If you follow the news or social media at all, you know that there have been many heartbreaking and tragic events happening all around us in the United States in just this past week. These events have led many people—at least in my news feed—to express feelings of anger and outrage. Here is a sampling of things (some obviously more serious than others) that people have been outraged by in the last week or so:
The death of Cincinnati Zoo gorilla Harambe after a child climbed into its enclosure.
The extremely light sentencing of Stanford swimmer Brock Turner despite being found guilty in a court of law of multiple counts of sexual assault.
The viral video claiming that Google has manipulated its search results in favor of Hillary Clinton (although others claim that Google has done nothing wrong).
Donald Trump (pretty much a consistent for the last six months)
The shocking and violent shooting of popular singer and “The Voice” alumni Christina Grimmie.
The suspension of Golden State Warriors’ forward Draymond Green.
Most recently, and most shockingly, the shooting of fifty people in an Orlando gay nightclub by an American-born Afghani Muslim man who recently declared allegiance to ISIS.
When faced with so much tragedy what are we to do? Should we only be heartbroken, or is there a good and healthy place for anger—even outrage? And what about practical responses like passing laws or signing petitions? When tragedy happens, how are Christians to respond? I would like to share five instructions from the Bible, words given by God to his people to guide us in times of tragedy and heartbreak.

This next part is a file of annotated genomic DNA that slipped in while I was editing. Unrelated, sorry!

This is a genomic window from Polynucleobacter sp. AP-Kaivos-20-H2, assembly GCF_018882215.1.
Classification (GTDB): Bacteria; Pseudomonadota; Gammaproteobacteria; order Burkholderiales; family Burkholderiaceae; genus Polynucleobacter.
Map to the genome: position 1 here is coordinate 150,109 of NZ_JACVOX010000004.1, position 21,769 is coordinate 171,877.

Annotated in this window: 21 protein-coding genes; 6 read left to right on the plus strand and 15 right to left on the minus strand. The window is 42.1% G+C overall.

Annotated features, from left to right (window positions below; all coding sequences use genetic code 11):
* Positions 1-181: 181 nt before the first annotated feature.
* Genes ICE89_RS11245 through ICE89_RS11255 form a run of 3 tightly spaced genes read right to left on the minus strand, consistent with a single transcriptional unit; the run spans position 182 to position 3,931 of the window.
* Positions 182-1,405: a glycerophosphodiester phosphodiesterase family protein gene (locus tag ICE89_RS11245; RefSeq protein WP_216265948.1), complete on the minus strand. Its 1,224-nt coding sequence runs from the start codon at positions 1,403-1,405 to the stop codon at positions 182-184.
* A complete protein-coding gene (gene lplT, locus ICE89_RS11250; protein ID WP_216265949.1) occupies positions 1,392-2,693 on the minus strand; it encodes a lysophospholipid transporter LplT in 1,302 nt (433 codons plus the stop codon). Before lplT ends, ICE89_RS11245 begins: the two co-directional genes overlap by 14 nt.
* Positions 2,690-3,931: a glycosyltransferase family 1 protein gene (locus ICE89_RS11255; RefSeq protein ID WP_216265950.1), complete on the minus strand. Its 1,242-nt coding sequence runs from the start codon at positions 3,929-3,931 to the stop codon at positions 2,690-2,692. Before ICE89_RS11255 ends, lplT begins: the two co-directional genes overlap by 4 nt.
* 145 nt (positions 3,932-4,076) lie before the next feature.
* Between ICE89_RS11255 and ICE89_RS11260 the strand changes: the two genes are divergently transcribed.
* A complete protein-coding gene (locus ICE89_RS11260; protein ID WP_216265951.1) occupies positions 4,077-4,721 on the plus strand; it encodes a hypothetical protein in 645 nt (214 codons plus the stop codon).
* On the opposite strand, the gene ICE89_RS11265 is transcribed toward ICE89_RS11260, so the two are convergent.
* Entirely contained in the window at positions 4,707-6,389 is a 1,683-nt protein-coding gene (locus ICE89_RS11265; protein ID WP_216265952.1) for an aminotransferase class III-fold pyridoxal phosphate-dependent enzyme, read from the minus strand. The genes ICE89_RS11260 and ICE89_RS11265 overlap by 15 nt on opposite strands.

1. Weep With Those Who Weep
I have recently become aware of something that needs to change in my parenting. When one of my kids comes to me with a hurt, too often I respond with “what happened” instead of “what hurts?” My instinct is to try to understand the nature of the injury and to help fix the problem. The only issue is that my kids first need comfort and care, not a lesson on how to avoid the pain in the first place. I have been trying to remember to say, “where does it hurt” first, so that I can enter into their pain and show them comfort before trying to fix things. The simple reminder from the Apostle Paul to “weep with those who weep” (Romans 12:15) is a good reminder to us that there is an appropriate time for such things.